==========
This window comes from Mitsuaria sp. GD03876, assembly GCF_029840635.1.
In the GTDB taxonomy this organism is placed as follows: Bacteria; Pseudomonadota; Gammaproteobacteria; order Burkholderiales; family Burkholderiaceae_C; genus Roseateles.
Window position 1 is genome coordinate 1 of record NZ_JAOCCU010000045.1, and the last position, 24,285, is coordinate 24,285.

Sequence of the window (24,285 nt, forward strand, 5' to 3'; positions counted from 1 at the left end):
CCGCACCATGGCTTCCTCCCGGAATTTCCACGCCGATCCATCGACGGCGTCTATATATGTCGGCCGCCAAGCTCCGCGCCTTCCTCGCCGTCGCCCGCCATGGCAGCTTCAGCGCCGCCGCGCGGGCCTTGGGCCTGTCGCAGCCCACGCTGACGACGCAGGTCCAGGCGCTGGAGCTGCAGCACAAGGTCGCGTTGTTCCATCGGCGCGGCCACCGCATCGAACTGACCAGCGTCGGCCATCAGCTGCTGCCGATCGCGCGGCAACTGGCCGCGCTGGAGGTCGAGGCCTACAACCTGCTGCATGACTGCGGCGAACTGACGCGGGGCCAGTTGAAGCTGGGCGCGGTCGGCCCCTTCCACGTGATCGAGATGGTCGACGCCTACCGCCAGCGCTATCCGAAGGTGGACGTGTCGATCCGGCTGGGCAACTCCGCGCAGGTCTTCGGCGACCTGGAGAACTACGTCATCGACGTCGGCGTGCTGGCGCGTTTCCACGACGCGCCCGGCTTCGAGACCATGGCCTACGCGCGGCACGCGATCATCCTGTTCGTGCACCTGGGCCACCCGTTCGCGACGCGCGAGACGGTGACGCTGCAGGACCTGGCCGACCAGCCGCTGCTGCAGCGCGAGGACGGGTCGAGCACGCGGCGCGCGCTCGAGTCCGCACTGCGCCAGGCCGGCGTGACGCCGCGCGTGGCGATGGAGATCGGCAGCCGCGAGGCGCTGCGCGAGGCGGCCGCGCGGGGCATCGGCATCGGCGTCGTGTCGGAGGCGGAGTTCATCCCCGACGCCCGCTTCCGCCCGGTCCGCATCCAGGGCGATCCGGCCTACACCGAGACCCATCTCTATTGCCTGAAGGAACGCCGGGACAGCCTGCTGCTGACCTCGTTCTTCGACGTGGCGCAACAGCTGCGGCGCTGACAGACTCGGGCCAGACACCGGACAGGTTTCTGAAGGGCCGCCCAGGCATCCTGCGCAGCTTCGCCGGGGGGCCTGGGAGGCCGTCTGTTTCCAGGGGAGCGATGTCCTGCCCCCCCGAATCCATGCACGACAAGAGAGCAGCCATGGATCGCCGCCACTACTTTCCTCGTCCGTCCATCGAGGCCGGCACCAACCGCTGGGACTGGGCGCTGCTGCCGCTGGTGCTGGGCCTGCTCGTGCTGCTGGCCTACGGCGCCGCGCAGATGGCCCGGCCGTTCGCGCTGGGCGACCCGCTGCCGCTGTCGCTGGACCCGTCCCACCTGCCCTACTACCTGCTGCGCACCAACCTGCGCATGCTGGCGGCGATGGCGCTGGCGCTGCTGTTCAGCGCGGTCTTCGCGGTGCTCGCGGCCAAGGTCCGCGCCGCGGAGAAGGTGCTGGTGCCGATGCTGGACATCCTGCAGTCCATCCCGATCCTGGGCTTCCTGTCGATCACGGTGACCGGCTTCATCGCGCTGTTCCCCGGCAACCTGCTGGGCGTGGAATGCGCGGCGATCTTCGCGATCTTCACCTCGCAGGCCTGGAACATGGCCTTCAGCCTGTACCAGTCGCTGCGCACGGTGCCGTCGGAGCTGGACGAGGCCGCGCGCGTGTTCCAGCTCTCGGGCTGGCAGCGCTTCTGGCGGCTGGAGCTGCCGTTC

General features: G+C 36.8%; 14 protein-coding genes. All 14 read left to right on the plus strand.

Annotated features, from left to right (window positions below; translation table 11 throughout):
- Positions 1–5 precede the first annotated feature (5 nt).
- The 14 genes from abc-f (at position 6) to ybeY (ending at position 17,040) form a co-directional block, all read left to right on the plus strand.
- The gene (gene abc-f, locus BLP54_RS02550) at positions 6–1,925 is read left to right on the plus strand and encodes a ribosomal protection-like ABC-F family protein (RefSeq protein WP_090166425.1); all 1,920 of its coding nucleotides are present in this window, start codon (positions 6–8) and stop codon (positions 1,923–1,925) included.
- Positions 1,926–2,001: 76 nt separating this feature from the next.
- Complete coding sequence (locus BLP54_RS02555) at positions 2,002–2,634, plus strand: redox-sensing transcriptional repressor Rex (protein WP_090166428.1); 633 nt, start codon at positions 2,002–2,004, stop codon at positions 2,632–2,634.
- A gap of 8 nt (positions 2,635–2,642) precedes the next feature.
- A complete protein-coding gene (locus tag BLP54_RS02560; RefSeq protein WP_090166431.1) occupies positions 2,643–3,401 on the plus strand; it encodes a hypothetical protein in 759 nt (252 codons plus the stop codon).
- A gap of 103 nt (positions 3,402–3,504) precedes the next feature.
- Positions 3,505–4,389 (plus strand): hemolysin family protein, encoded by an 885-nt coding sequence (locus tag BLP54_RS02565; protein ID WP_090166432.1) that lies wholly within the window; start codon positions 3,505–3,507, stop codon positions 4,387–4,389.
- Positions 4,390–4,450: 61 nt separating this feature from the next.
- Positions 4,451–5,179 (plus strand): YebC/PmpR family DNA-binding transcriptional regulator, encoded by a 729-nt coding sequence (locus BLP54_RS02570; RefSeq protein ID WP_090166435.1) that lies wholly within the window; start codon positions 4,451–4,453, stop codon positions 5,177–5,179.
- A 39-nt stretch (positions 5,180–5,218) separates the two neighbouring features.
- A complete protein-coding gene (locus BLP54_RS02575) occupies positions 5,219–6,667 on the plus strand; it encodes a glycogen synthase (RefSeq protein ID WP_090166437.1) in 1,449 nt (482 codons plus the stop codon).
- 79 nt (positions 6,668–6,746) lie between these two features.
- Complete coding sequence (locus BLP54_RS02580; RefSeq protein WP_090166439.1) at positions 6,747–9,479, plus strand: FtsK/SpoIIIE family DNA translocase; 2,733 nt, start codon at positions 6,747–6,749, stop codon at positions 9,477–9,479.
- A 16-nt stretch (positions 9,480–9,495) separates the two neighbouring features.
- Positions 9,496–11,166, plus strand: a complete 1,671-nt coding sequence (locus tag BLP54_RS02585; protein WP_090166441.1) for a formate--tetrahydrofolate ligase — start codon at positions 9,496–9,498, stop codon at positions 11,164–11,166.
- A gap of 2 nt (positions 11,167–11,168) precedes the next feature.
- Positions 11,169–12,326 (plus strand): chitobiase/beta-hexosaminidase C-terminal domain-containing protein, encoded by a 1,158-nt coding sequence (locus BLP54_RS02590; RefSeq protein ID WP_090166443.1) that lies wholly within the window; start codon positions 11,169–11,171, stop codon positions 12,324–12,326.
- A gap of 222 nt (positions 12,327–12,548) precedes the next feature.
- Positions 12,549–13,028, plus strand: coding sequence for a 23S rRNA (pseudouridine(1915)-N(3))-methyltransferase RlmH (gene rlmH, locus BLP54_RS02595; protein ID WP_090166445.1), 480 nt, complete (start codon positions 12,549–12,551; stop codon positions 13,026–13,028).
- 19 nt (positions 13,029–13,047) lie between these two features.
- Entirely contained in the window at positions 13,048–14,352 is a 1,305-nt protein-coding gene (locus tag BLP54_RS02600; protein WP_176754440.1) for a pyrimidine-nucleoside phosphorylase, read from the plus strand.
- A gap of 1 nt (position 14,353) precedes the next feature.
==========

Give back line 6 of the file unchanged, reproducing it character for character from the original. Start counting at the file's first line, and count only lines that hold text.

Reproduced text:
General features: G+C 36.8%; 14 protein-coding genes. All 14 read left to right on the plus strand.